5:15 PM - 6:30 PM
[SGD23-P05] On a wide-band bandwidth synthesis III
Keywords:VLBI, wideband bandwidth synthesis, ionospheric correction
An algorithm for wideband bandwidth synthesis (WBWS) exceeding a band width of 10 GHz has been developed. The algorithm has been verified by processing actual wideband VLBI observation data. We have succeeded in a wideband bandwidth synthesis, and then the correctness of the algorithm has been confirmed. The baseline length (about 50km) is too short to investigate an ionospheric effect on a WBWS, therefore the verification of ionospheric correction has been carried out by using VLBI data simulating an ionospheric effect, and its effectiveness has been confirmed.
2. Processing algorithm
The processing algorithm is as follows.
1) Reference scan: define one scan observing a strong source as a reference for an inter-band delay correction and an inner-band phase correction.
2) Inter-band delay correction data: process each frequency band data by a conventional method and get a delay residual of each frequency band. These delay residuals are inter-band delay correction data.
3) Inner-band phase correction data: process each frequency band data by a conventional method and get a cross spectrum of each frequency band. These phase spectra are inner-band phase correction data.
4) WBWS process: combine multiple frequency bands by correcting inter-band delay using "inter-band delay correction data" and by correcting inner-band phase by using "inner-band phase correction data", and get delay residual and a wideband cross spectrum.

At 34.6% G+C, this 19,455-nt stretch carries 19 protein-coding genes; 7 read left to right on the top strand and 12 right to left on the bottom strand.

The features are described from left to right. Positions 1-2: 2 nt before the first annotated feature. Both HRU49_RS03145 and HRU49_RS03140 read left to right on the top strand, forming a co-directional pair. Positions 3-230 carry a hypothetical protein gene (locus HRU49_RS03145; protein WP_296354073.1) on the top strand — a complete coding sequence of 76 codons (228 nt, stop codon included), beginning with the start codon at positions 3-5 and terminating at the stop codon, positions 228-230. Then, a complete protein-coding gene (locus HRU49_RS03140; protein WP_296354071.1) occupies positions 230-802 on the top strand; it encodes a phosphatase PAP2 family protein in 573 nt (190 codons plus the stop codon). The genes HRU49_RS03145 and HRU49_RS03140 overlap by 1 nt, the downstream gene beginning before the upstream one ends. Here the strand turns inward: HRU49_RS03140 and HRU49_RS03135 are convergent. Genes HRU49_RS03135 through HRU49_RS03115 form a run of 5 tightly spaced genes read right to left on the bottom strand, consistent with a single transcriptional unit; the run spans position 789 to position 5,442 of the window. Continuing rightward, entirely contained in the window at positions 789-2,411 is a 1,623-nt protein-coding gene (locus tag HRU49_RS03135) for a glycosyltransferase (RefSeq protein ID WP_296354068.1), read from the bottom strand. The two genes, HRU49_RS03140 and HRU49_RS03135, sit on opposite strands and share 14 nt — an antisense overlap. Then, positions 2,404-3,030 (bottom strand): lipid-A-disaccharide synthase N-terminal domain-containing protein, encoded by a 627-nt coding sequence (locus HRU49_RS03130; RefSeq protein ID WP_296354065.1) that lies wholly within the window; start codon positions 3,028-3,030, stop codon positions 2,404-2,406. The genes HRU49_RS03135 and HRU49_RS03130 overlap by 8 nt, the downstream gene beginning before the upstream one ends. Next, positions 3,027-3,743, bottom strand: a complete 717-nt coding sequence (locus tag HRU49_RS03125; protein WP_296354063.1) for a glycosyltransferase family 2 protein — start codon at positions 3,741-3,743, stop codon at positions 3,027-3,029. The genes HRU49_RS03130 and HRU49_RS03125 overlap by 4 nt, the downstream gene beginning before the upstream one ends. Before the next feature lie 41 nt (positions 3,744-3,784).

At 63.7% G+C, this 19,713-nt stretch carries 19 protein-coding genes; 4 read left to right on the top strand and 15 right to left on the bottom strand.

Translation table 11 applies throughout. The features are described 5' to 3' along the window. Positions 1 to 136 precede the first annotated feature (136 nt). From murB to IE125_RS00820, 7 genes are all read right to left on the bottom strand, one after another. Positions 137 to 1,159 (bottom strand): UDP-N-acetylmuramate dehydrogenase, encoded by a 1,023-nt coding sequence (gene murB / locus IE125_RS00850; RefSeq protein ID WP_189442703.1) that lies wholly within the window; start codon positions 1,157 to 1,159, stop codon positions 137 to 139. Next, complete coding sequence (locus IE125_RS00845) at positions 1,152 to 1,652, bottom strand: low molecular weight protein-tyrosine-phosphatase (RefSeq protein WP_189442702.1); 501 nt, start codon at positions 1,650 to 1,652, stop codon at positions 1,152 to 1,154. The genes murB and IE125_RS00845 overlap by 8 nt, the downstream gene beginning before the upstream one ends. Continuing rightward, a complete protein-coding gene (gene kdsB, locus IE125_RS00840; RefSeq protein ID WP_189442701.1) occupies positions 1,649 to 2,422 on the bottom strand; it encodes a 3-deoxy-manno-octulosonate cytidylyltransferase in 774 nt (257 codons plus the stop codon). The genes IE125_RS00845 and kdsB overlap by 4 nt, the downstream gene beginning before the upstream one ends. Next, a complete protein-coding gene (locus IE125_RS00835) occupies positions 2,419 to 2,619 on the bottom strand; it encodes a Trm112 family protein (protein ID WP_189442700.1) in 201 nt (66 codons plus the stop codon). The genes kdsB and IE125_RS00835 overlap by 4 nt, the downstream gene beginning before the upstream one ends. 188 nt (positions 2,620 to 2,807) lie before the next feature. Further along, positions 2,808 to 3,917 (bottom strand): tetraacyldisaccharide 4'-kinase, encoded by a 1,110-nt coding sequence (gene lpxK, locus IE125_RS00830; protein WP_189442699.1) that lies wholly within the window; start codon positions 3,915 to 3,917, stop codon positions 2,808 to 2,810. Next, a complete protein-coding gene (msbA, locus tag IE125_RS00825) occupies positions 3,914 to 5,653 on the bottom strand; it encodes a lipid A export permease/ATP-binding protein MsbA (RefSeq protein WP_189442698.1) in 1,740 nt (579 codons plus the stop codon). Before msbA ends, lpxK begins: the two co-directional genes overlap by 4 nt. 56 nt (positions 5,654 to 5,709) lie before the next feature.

5) Ionospheric delay correction: Delta TEC (total electron content) is estimated from a wideband cross spectrum obtained by step 4). Delta TEC obtained this way is used for an ionospheric correction of correlated data of each frequency band, then step 4) is repeated to get a final result.
WBWS software is applied to true wide-band VLBI observation data obtained by an experiment conducted on Kashima-Ishioka baseline (about 50km length) in Jan. 16, 2015. We could a good result for a wideband bandwidth synthesis. As for the ionospheric correction, the baseline length is too short to investigate the effectiveness of a correction. We, therefore, evaluated it by using data simulating an ionospheric effect on VLBI data, and we could confirm its effectiveness.
We have been developing an algorithm of wideband bandwidth synthesis and have established a practical algorithm. As for the verification of the ionospheric correction described here, it is not enough. We are therefore planning to verify it by using longer baseline data such as an intercontinental experiment. Lastly, the data used for WBWS are those obtained by a test experiment with GSI’s Ishioka station. We would like to express our appreciation to GSI VLBI staff members for their kind support and cooperation for the experiment.